Thanksgiving and Gout: What You Need to Know

Gobble, gobble, it's Thanksgiving week! I'm sure that, right now, many of you are deep in conversation about your upcoming holiday menu: who will make the Turkey? Who's bringing dinner rolls? And who is in charge of that perfect pecan pie? Don't grab beer while you're watching Thanksgiving football: you could trigger a gout attack!

Those conversations are to be expected the week of Thanksgiving, but there’s another conversation I need to have with you as your Houston podiatrist. We all know that Thanksgiving is not the right time to start a diet, but did you know that many of your favorite holiday foods put you at risk of developing gout?

Gout Triggering Thanksgiving Favorites

If you don’t already know, gout is a condition characterized by intense foot pain; it is caused by a buildup of uric acid in the smaller bones of the feet. Foods that are high in purines can affect your body's ability to filter out uric acid, leading to painful flare-ups. Here are some of the main culprits that might be making their way to your Thanksgiving table: 

Animal protein, Especially Organ Meat
All meat, poultry and fish have purines, but some are worse offenders than others. So, while just eating turkey on Thanksgiving should be ok (as long as you imit portion size to about 6 ounces) you should definitely stay away from the gizzards and giblets.

Creamy or Fatty Sauces
If your gravy is full of drippings from your Turkey or other meats, watch out. Excess fat intake can also negatively impact your body's ability to filter out uric acid. For a healthier approach, try vegetable or broth-based gravies instead.

Juice and Soda
Did you know that high-fructose items actually increases the amount of uric acid your body produces? Since your meal is already likely to be high on purines, you'll want to stay away from sodas and juices that contain high fructose corn syrup. 

I know how badly you want to grab a beer and watch all those Thanksgiving football games, but here's why you shouldn't: beer is a major trigger food for gout sufferers (which is why so many people have flare ups right after the Super Bowl.) Champagne can be problematic too, so if you want to share a toast with friends this holiday, stick to red wine instead (in appropriate quantities.)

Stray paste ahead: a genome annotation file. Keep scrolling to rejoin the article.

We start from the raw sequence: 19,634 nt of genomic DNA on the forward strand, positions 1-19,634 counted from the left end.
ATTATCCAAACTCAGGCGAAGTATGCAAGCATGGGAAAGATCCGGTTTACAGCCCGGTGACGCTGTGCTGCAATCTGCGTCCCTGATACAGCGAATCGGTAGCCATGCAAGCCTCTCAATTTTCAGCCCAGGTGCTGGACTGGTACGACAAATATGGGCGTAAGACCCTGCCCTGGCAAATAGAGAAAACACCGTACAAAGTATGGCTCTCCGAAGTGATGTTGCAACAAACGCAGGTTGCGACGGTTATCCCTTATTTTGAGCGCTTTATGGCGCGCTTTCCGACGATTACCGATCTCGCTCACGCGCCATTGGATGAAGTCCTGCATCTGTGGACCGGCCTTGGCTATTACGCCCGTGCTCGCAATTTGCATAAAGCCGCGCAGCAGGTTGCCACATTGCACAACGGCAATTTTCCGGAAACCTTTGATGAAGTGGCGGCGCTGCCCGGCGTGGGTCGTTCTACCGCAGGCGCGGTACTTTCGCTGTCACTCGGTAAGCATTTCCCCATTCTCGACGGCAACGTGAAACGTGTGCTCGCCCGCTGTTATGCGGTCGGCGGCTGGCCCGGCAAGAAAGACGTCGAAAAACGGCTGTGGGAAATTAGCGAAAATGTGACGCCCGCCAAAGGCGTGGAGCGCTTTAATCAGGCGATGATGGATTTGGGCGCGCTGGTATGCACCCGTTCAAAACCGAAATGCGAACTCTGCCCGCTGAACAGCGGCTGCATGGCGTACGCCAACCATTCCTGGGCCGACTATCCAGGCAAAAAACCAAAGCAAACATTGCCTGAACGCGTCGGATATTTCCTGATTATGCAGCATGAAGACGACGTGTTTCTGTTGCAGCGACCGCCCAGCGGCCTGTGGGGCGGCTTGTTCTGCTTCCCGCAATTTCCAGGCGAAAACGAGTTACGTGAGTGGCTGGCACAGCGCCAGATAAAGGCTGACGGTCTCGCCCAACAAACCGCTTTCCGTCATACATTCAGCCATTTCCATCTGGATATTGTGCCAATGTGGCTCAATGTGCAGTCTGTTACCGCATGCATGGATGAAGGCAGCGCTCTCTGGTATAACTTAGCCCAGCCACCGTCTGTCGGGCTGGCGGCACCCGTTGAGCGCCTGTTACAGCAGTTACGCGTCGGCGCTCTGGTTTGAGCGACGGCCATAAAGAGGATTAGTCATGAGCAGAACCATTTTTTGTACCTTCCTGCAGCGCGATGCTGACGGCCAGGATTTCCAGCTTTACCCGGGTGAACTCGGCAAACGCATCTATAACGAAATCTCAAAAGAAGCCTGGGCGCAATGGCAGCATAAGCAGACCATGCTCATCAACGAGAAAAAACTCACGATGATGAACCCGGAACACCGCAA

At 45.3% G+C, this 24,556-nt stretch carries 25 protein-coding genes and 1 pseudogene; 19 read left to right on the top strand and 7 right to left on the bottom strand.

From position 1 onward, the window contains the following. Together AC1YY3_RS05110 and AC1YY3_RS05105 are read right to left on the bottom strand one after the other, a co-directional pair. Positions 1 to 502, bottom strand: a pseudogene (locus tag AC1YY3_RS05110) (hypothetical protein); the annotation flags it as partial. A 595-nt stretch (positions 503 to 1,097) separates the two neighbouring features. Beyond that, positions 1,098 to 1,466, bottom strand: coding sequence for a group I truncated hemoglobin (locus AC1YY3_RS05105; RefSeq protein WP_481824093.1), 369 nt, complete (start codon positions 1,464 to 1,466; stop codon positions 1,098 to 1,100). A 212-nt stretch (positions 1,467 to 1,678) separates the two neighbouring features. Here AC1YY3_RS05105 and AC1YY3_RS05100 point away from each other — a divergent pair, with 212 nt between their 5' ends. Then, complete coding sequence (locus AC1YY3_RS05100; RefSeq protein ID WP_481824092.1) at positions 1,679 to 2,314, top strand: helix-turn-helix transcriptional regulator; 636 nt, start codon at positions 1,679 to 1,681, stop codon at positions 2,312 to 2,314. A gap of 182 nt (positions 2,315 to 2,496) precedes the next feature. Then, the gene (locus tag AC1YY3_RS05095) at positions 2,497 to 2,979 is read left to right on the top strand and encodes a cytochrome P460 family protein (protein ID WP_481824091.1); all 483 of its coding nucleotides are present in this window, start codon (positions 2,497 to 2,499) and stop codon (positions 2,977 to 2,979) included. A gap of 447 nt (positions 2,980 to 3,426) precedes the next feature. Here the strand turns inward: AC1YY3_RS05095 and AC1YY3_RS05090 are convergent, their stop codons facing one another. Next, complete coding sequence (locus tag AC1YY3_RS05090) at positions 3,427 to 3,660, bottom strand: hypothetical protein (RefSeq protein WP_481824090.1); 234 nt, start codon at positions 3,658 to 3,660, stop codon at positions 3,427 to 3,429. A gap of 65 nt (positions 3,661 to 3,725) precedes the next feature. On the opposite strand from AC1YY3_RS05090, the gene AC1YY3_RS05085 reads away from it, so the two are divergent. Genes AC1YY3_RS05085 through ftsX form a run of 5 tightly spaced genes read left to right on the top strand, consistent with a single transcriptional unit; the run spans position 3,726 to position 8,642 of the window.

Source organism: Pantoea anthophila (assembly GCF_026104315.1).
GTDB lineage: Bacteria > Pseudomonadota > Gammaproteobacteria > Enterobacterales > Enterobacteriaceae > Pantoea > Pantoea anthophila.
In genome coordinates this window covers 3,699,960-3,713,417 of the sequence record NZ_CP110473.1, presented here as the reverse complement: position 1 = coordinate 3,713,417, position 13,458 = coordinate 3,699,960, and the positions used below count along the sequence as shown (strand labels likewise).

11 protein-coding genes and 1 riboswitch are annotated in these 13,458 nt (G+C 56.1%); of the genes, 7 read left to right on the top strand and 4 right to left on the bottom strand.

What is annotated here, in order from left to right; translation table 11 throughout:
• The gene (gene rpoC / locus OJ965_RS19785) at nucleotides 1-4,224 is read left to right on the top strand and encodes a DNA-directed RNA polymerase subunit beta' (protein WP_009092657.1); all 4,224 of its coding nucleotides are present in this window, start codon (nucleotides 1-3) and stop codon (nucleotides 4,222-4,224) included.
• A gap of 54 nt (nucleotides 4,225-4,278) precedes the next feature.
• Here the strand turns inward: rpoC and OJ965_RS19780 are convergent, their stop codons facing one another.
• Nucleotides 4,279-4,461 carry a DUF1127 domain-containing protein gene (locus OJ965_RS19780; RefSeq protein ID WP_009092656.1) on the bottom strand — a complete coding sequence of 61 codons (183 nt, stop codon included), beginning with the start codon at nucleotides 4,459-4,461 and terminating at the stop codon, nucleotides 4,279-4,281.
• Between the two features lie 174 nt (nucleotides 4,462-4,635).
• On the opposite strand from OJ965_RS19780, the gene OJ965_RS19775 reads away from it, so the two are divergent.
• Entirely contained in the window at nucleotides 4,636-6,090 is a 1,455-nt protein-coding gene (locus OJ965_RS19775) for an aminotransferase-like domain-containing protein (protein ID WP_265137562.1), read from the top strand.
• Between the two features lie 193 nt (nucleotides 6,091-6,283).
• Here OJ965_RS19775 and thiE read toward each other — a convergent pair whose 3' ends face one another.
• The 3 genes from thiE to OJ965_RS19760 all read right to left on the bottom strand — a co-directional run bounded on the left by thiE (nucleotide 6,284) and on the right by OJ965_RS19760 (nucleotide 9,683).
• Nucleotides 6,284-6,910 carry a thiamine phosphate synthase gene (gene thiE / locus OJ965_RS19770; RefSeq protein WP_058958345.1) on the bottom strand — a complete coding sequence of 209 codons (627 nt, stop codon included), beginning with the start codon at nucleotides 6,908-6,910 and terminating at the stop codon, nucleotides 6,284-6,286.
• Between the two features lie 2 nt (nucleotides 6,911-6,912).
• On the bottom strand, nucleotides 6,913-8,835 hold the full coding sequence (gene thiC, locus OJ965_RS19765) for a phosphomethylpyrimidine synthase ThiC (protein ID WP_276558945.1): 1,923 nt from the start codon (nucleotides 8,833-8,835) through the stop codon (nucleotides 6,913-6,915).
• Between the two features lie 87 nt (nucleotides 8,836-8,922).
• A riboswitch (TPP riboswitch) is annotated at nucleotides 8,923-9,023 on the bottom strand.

Better Choices for Thanksgiving
Now that you know the foods to avoid, here are a few suggestions for a safer menu. 

Load Up on Vitamin C
Veggies like zucchini, squash, peppers, onions, tomatoes, and carrots are all high in Vitamic C, which has been shown to help reduce your risk of a gout attack. Skip the broccoli and mushrooms, however, as they have high purine levels. 

Choose Cherries and Cheese
Cheese is low in purines, and, if it's low fat, it makes for a delicious and gout-friendly appetizer. Cherries are a healthy dessert option that actually contains gout-fighting properties. I think that makes them two-time winners!

Gout Symptoms to Watch For

Even if you've been incredibly careful, gout may still affect your post-Thanksgiving celebrations. So, how do you know if you’re having a flare up? If you’re experiencing gout, your feet will be in extreme pain, sensitive even to the touch of your bed sheets, and your big toe joint will become red and swollen.

Are you already experiencing these symptoms or nervous that you've been overindulging during holiday preparations and this pain might be in your future? Don’t worry, I can help. Schedule an appointment with Dr. Andrew Schneider so I can assess the situation and give you relief as soon as possible. 

Dr. Andrew Schneider
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Dr. Andrew Schneider is a podiatrist and foot surgeon at Tanglewood Foot Specialists in Houston, TX.
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